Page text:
5. Hamas carried out its threat. On September 29, 2011, the UNRWA staff union declared a strike in all its schools in the Gaza Strip(Khansaa Filastin, September 29, 2011). Between September and December 2011 the union held a broad protest campaign, during which UNRWA schools in the Gaza Strip were closed several times. The campaign included 243 schools, 8,000 teachers and 220,000 school children(Paltoday, October 15, 2011).
6. According to reports, in December 2011 UN Commissioner-General Filippo Grandi decided not to suspend agency staff for external activities [i.e., Hamas activities] until the organization could determine clear criteria. The decision was made after Grandi met with local heads in the Gaza Strip when the protests following al-Hindi’s suspension escalated (aljazeera.net, December 12, 2011). Suhail al-Hindi said the UNRWA staff union, through middlemen, had reached an understanding with the agency, according to which workers would not be suspended for “external activities” [i.e., involvement in Hamas activities] until clear procedures had been set. In a phone conversation with al-Jazeera he said that he had returned to work and expected UNRWA to implement what had been agreed upon and not repeat its actions(aljazeera.net, December 12, 2011).
7. Thus Suhail al-Hindi returned to work at UNRWA in December 2011 and openly continued his activity in Hamas: on September 16, 2012, elections were held for the UNRWA staff union in the Gaza Strip in which two lists proposed candidates. One was the Hamas-affiliated list, al-Mahaniya, and the other was the al-Karameh list. Fatah boycotted the elections, claiming Hamas controlled them and created difficulties for Fatah activists (alresala.net, September 16, 2012). On September 17, 2012, the Palestinian media reported that Hamas had won a decisive victory in the elections.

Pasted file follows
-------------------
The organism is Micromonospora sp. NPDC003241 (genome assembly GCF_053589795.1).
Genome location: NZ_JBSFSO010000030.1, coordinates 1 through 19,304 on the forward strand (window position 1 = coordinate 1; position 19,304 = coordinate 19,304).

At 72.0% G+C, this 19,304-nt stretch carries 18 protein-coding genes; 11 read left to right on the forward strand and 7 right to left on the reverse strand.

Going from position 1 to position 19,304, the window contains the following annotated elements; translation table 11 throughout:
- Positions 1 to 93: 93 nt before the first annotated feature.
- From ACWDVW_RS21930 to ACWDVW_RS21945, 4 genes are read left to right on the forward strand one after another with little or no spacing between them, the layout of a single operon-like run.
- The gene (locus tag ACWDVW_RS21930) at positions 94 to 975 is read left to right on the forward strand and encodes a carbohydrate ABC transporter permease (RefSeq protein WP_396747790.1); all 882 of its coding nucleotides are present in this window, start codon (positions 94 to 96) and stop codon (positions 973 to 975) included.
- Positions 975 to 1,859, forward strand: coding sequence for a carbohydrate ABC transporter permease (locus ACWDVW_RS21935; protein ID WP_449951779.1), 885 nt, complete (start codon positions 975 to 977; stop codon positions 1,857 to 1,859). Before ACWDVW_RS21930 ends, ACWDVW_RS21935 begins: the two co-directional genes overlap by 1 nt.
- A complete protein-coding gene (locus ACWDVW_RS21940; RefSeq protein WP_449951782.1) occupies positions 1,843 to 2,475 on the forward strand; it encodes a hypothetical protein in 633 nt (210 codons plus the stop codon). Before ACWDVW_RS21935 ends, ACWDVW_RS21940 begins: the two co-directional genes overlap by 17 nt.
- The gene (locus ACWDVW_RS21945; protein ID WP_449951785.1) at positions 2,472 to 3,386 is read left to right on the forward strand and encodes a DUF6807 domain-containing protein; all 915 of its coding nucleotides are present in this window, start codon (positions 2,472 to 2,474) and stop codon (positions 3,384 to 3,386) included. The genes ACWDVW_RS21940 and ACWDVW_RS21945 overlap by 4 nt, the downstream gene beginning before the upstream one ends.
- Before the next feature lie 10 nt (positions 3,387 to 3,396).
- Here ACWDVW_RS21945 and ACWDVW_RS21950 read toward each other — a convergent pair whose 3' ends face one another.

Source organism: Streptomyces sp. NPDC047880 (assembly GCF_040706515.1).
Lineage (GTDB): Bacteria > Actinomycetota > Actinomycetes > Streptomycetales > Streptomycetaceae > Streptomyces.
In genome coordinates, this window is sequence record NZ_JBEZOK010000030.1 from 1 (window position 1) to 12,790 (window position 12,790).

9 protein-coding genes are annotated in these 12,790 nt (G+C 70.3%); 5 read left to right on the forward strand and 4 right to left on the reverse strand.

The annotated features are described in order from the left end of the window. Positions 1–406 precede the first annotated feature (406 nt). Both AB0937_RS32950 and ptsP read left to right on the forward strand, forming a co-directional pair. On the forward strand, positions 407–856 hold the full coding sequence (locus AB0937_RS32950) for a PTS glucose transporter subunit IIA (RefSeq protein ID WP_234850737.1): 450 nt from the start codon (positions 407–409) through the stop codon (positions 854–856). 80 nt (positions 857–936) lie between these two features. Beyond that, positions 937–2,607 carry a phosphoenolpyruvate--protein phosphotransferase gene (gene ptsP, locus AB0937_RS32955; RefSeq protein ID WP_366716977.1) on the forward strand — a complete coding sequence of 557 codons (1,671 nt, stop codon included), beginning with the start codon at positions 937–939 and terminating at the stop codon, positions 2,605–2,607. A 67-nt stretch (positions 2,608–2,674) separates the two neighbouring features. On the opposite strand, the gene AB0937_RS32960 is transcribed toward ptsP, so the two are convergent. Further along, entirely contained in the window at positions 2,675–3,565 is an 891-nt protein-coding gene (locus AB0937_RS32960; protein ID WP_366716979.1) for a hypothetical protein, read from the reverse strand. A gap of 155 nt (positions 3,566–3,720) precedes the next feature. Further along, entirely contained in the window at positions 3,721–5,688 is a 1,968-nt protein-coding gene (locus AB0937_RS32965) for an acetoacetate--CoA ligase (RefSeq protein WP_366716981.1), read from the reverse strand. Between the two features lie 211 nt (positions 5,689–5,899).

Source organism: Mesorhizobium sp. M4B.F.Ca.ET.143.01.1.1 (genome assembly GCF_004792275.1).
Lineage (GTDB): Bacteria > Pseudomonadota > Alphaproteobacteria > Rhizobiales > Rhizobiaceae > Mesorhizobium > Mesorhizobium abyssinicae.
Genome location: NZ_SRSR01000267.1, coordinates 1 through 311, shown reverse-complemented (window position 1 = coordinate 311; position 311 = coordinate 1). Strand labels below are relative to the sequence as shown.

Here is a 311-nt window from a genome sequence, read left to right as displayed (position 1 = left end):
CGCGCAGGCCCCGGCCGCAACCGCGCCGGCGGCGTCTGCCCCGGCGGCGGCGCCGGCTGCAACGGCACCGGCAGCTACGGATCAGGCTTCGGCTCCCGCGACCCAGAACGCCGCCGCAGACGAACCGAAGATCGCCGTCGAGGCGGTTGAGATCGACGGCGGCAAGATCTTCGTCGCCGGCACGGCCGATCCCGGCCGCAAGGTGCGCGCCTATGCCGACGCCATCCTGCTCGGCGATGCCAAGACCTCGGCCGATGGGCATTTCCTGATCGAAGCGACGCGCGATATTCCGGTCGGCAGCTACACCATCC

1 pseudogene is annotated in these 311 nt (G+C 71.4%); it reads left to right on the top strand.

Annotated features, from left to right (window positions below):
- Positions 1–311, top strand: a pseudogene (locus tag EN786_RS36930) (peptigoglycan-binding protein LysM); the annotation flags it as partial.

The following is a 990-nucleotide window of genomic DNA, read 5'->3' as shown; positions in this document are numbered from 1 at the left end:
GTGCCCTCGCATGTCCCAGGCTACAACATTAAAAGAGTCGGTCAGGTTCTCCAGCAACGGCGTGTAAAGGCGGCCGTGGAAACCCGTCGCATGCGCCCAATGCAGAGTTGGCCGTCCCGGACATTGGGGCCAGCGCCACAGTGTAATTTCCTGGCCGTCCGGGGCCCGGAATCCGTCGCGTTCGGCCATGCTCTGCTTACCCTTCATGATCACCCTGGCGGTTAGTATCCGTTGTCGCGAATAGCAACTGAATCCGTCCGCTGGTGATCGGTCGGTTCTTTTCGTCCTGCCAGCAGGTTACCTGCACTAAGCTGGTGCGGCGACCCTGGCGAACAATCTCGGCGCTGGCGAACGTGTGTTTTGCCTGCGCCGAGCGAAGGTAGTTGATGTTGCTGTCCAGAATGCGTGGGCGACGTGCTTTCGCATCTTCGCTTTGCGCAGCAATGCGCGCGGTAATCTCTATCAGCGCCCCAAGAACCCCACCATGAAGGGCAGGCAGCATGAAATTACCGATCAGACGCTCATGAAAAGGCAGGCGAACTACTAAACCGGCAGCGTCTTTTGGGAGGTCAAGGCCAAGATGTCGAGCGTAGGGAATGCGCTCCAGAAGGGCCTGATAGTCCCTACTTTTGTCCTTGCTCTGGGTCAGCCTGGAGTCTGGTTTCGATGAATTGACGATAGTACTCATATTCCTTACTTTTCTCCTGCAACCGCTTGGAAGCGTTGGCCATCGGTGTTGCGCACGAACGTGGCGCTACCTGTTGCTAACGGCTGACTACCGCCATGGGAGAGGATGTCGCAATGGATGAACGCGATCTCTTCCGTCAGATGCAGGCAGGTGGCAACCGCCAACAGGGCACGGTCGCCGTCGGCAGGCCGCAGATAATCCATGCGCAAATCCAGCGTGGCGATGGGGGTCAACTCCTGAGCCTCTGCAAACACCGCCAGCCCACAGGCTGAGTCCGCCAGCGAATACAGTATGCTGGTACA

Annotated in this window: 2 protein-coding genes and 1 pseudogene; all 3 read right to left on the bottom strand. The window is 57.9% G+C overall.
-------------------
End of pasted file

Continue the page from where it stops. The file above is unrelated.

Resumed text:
8. According to Mustafa al-Sawaf, a Hamas-affiliated political analyst and commentator in the Gaza Strip, the elections results contradicted all the predictions of a decline in popular support for Hamas. He claimed the results confirmed the opposite, that Hamas enjoyed great popularity(Paldf, September 17, 2012). On September 18, 2012, the Hamas forum Paldf congratulated al-Hindi’s list for winning the elections(Paldf, September 18, 2012). Al-Hindi announced the list had won 92% of the votes, that is, 25 of the 27 union seats(Dunia al-Watan, September 18, 2017).
|9. In conclusion, in recent years there have been several rounds of power struggles between Hamas and UNRWA which UNRWA has consistently lost ground. The suspensions of Suhail al-Hindi have not been isolated, unrelated cases but rather illustrate the double identities of officials who are employed by UNRWA: they are both activists or supporters of Hamas, a terrorist organization seeking to destroy the State of Israel, and UNRWA employees, including teachers and school principals, who are supposed to serve as educational role models. The results of previous power struggles between Hamas and UNRWA clearly showed Hamas’ strength among UNRWA employees and its determination to preserve that power (including by shutting down UNRWA schools). Hamas does not intend to give up its control of the educational system in the Gaza Strip, which is considered an important tool for indoctrinating generations of young Gazans with its extremist Islamist ideology to prepare them to join the movement and its military-terrorist wing (the Izz al-Din Qassam Brigades).|